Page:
Michelle Singletary [00:41:52] The Washington Post, we just has some stories that run that a lot of facilities are no longer taking Medicaid and they are actually evicting the seniors. So they signed a contract that said they take Medicaid. The family put them in there thinking we're good. And the facilities say, you know what, Medicaid is not, we reimburse, enough's enough. Your mama got to go. And they are, you know, putting them out. So that's where we have to talk about policies to make sure that these homes aren't doing that. One case that we covered, the facility, evicted the mom, and I think less than two years later she passed away because it was too traumatic for her. So Lisa’s absolutely right. You might say I’m gonna get Medicaid. But, you know, let's give real the facilities that take. It may not be those gold star places that you want mama and daddy to live in. 

Farai Chideya [00:42:42] Yeah, it's you know, I think about all the ways in which, you know, the game changes when people think that they have done their best. There's a couple who's very dear to my heart, you know, who've been married over 70 years. Yes, that is seven zero. And the husband worked at Bethlehem Steel, which got rid of its retirement health insurance. Given that things do change, you know, people change their policies. How do you approach this work of setting yourself up or your family up for caregiving needs, knowing that things change? I mean, it's nerve racking.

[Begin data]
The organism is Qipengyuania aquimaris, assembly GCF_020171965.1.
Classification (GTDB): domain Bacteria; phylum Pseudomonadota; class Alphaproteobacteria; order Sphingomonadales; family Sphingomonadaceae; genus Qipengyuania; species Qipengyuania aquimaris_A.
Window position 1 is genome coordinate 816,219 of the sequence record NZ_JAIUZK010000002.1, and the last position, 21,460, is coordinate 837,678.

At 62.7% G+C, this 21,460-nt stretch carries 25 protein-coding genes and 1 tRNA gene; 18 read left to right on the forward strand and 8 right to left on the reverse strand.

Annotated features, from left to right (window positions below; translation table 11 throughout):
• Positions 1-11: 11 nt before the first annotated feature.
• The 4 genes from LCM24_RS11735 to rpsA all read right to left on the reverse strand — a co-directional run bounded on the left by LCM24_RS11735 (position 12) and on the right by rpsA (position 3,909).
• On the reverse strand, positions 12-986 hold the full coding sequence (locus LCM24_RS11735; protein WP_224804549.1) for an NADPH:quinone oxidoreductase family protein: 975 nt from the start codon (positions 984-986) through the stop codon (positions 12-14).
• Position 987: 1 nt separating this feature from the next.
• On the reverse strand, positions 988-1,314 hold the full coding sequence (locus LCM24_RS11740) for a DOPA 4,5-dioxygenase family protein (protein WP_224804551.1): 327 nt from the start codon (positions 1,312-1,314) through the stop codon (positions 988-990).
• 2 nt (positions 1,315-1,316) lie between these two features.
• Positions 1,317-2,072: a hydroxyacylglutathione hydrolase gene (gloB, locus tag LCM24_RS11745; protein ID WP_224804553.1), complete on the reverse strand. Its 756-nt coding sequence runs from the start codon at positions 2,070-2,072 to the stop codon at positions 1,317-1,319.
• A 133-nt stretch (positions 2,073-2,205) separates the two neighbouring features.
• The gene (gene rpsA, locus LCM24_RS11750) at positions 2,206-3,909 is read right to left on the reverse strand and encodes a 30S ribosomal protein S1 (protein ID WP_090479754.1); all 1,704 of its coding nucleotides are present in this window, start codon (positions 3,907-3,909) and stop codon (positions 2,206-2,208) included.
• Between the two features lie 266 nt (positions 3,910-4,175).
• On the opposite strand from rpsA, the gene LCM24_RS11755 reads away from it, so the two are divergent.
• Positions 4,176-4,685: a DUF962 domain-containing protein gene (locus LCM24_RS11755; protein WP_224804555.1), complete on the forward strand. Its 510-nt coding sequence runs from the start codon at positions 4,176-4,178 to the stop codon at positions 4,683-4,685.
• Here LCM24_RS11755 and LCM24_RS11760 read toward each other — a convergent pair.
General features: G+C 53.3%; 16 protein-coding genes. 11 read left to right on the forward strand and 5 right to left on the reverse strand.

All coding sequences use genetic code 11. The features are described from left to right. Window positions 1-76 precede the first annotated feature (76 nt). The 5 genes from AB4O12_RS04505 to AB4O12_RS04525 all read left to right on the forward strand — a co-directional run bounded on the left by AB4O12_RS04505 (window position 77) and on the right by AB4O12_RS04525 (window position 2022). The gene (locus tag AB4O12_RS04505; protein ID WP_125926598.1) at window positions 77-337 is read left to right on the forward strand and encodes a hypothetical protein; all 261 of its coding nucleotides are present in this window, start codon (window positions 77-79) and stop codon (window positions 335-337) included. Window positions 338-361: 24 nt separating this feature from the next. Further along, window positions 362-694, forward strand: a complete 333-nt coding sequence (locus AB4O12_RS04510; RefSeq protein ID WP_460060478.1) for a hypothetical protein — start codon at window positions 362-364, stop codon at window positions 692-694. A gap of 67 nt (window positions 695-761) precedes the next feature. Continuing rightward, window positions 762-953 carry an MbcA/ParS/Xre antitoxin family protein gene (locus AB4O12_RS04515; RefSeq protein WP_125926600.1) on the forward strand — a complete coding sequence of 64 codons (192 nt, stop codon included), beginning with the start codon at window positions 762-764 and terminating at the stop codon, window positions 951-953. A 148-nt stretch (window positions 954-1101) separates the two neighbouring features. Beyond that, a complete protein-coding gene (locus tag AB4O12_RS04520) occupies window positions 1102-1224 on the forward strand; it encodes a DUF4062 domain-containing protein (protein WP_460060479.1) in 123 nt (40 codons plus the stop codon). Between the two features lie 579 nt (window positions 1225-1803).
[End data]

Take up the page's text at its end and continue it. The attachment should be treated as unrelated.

Michelle Singletary [00:43:20] Yeah, it's again, it's all about planning y’all, you know, everybody who's listening. Don't wait till the last minute to do this thing. You know, for example, my company, we were covered by my health insurance. It was even better. My husband works for the government. It was a better plan. And then they cut out retirement health care that threw us for a loop. But we caught it because we were pre pre retirement planning. 

Farai Chideya [00:43:44] So yes. Yes. Yes.